What's In the House Financial Services Reform Bill
Senior Features Editor
Those trying to follow the last-minute legislative maneuvering around the massive financial services reform bill about to be voted on in the House might benefit from a scorecard. (Check here from time to time for updates.)
Not only is the House's "Wall Street Reform and Consumer Protection Act of 2009", HR 4173, 1300-pages long, containing ten key--and complicated--components, it generated some 200 amendments. About forty will make it to the floor for consideration amendments. Only half, however, will get as far as a vote.
Here's a summary of the bill's ten main provisions, provided by the House Financial Services Committee, as it completes consideration of amendments today.
Consumer Protections: Createsthe Consumer Financial Protection Agency (CFPA), a new, independent federal agency solely devoted to protecting Americans from unfair and abusive financial products and services.
Financial Stability Council: Creates an inter-agency oversight council that will identify and regulate financial firms that are so large, interconnected, or risky that their collapse would put the entire financial system at risk. These systemically risky firms will be subject to heightened oversight, standards, and regulation.
Dissolution Authority and Ending “Too Big to Fail”: Establishes an orderly process for dismantling large, failing financial institutions like AIG or Lehman Brothers in a way that ends bailouts, protects taxpayers, and prevents contagion to the rest of the financial system.
Executive Compensation: Gives shareholders a “say on pay” – an advisory vote on pay practices including executive compensation and golden parachutes. It also enables regulators to ban inappropriate or imprudently risky compensation practices, and it requires financial firms to disclose any compensation structures that include incentive-based elements.
Investor Protections: Strengthens the SEC’s powers so that it can better protect investors and regulate the nation’s securities markets. It responds to the failures to detect the Madoff and Stanford Financial frauds by ordering a study of the entire securities industry that will identify needed reforms and force the SEC and other entities to further improve investor protection.
Regulation of Derivatives: Regulates, for the first time ever, the over-the-counter (OTC) derivatives marketplace. Under the bill, all standardized swap transactions between dealers and “major swap participants” would have to be cleared and traded on an exchange or electronic platform. The bill defines a major swap participant as anyone that maintains a substantial net position in swaps, exclusive of hedging for commercial risk, or whose positions create such significant exposure to others that it requires monitoring.
Mortgage Reform and Anti-Predatory Lending: Would incorporate the tough mortgage reform and anti-predatory lending bill the House passed earlier this year. The legislationoutlaws many of the egregious industry practices that marked the subprime lending boom, and it would ensure that mortgage lenders make loans that benefit the consumer. It would establish a simple standard for all home loans: institutions must ensure that borrowers can repay the loans they are sold.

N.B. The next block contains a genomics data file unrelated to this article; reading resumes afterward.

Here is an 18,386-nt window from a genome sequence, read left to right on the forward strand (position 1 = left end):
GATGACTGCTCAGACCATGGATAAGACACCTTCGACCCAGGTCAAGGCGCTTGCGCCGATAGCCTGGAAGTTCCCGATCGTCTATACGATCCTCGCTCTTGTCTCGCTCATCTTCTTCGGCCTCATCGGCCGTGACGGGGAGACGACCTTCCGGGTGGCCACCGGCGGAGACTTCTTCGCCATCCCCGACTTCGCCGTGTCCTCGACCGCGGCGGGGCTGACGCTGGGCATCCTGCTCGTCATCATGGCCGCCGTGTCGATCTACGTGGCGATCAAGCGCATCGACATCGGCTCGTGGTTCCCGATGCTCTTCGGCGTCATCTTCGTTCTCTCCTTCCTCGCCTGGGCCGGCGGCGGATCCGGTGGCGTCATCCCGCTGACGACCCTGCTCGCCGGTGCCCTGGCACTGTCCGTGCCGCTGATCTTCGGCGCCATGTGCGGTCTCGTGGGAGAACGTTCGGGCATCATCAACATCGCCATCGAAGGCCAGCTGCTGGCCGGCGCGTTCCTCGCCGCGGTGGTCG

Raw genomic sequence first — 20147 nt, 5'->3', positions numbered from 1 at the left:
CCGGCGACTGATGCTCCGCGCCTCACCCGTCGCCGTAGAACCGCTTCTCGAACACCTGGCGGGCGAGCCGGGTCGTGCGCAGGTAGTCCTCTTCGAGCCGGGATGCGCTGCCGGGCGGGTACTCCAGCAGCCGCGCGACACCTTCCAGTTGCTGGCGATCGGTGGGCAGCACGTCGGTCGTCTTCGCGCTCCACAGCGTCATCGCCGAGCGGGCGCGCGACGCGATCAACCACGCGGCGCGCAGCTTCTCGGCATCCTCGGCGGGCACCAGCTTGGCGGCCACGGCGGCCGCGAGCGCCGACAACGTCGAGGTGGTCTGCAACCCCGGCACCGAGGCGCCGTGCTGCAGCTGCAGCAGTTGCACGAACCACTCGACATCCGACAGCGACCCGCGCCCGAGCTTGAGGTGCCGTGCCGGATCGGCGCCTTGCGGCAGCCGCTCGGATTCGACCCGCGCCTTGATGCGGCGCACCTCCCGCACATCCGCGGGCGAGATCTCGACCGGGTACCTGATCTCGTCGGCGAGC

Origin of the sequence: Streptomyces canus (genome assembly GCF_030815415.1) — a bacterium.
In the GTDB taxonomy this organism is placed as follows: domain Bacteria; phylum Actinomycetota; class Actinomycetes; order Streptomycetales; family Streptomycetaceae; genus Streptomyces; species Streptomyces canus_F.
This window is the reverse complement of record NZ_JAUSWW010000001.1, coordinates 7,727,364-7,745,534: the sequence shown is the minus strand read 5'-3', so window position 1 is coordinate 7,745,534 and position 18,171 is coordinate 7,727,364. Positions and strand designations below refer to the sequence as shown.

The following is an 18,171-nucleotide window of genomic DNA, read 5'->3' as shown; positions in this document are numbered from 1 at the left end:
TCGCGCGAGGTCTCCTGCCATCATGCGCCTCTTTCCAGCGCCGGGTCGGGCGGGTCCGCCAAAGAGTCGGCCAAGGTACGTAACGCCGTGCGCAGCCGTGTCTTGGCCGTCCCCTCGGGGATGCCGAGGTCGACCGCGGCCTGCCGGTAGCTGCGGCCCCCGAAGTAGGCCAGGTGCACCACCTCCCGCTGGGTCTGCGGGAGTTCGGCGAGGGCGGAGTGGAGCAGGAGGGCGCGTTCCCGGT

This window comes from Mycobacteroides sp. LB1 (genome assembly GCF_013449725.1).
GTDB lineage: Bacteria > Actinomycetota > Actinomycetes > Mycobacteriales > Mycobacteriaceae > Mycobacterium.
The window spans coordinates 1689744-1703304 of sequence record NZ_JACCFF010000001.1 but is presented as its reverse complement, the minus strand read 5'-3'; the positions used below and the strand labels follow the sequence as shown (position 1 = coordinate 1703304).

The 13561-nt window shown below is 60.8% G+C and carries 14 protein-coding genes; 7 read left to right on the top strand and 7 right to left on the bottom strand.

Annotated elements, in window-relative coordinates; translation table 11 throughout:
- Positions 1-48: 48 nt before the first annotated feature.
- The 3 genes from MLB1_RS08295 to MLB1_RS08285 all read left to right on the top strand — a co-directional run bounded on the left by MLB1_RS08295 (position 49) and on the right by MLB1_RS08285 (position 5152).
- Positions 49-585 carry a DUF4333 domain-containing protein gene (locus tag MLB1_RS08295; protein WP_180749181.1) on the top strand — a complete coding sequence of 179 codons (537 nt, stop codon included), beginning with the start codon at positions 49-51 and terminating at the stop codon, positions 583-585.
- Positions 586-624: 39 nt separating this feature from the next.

Reform of Credit Rating Agencies: Addresses the role that credit rating agencies played in the economic crisis, and takes strong steps to reduce conflicts of interest, reduce market reliance on credit rating agencies, and impose a liability standard on the agencies.
Hedge Fund, Private Equity and Private Pools of Capital Registration: Fills a regulatory hole that allows hedge funds and their advisors to escape any and all regulation. This bill requires almost all advisers to private pools of capital to register with the SEC, and they will be subject to systemic risk regulation by the Financial Stability regulator.
Office of Insurance: Creates a Federal Insurance Office that will monitor all aspects of the insurance industry, including identifying issues or gaps in the regulation of insurers that could contribute to a systemic crisis and undermine the entire financial system.
For those of you looking to drill down a bit deeper, here's a summary of votes on key amendments Thursday and Friday.
For complete details on all 40 of the amendments go to the House Rules Committee site. (All descriptions here are from the committee site.)
Frank Manager’s Amendment (Passed: 240-182)
Of all of the above, the Manager's Amendment--offered by the House Financial Services Chairman Barney Frank (D-Mass.), a key sponsor of the bill, is the most important. It makes dozens of changes to the original legislation, too numerous to summarize here.
Kanjorski/Frank/Sarbanes/Cohen Amendment #51 (Defeated 153-271)
"Would strike the provisions exempting public companies with less than $75 million in market capitalization from the requirements of the Sarbanes-Oxley Act related to the external audit of internal controls.'
Conyers/Turner/Lofgren/Marshall/Waters/Cohen/Miller (NC)/ Delahunt/Nadler/Fudge Amendment #201 (Defeated 241-188)
Revised: Would allow bankruptcy courts to extend repayment periods, reduce excessive interest rates and fees, and adjust the principal balance of the mortgage to a home's fair market value as necessary to prevent foreclosure and revised to allow the VA, FHA, and RHS to take steps to facilitate mortgage modifications. The amendment is substantively identical to title I, subtitle A and sections 121-123 of subtitle B of H.R. 1106 Helping Families Save Their Homes Act of 2009), which passed the House on March 5, 2009. (See related story)